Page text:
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New A321 converted freighter passes first test flight in US

A joint venture between Air Transport Services Group (NASDAQ: ATSG) and Precision Aircraft Solutions successfully completed a first test flight in Florida with an Airbus A321 converted from passenger configuration into a freighter, the companies announced late Sunday.

The A321 converted freighter is entering the market to challenge the Boeing 737-800 in the regional, express delivery segment. Its ability to carry air containers makes it a potential replacement aircraft for aging Boeing 757 freighters. 

321 Precision is one of two aviation engineering houses that have designed conversions for the single-aisle aircraft. As previously reported, Australia’s Qantas Cargo took delivery of the first A321 freighter, which was built by Elbe Flugzeugwerke GmbH (EFW)  for Vallair, a French company that leases used aircraft.

The 321 Precision aircraft, which has already been claimed by Vallair, will now undergo a series of certification test flights, with final approval of the design change by the U.S. Federal Aviation Administration expected late this year or early 2021. Among the changes are the addition of a wide cargo door on the fuselage and other sub-systems.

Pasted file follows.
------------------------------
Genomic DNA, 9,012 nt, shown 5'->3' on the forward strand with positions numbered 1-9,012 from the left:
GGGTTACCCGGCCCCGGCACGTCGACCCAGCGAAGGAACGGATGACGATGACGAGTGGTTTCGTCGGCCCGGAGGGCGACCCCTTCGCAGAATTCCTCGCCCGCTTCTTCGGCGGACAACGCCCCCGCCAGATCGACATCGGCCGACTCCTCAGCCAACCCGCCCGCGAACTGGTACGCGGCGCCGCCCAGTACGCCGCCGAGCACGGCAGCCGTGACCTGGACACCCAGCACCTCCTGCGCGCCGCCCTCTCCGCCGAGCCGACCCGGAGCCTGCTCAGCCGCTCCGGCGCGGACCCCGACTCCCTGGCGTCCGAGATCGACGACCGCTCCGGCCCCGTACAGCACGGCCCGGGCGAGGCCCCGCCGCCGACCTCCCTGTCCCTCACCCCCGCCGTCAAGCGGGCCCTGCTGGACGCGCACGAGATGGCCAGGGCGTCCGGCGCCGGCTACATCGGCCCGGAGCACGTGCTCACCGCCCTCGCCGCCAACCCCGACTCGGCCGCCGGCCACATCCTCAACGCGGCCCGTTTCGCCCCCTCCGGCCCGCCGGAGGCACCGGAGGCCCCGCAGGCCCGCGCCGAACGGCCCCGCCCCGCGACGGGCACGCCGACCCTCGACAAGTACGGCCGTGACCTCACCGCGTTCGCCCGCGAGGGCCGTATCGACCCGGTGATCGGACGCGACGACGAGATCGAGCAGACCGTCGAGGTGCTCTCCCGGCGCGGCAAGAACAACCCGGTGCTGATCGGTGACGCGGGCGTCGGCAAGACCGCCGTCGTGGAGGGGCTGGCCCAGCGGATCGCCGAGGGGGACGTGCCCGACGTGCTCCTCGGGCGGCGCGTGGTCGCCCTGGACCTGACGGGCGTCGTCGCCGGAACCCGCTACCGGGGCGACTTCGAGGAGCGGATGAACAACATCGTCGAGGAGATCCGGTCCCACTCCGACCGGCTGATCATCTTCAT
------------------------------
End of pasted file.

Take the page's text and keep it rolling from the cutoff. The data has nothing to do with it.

ATSG is an aircraft leasing and contract cargo airline for customers such as online retailer Amazon. It also owns a conversion company called Pemco Conversions. The A321s are being sold to interested leasing companies and operators, but ATSG could eventually keep some for its own fleets.

“Our goal was to produce an A321 freighter designed to be the best freighter for the mission. That means the best for the operators who operate it, the best for crews who fly it and load it, and the best for the investors who own it. In short, the best designed cargo conversion for all parties, available for the A321 — one of finest air transport aircraft flying,” ATSG President and CEO Rich Corrado said in a statement. “By all measures, we have accomplished that.”

Precision Aircraft Solutions of Beaverton, Oregon, is known for its work converting B757s into cargo configurations.

Click here for more FreightWaves/American Shipper stories by Eric Kulisch.


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Eric Kulisch

Eric is the Supply Chain and Air Cargo Editor at FreightWaves. An award-winning business journalist with extensive experience covering the logistics sector, Eric spent nearly two years as the Washington, D.C., correspondent for Automotive News, where he focused on regulatory and policy issues surrounding autonomous vehicles, mobility, fuel economy and safety. He has won two regional Gold Medals from the American Society of Business Publication Editors for government coverage and news analysis, and was voted best for feature writing and commentary in the Trade/Newsletter category by the D.C. Chapter of the Society of Professional Journalists. As associate editor at American Shipper Magazine for more than a decade, he wrote about trade, freight transportation and supply chains. Eric is based in Portland, Oregon. He can be reached for comments and tips at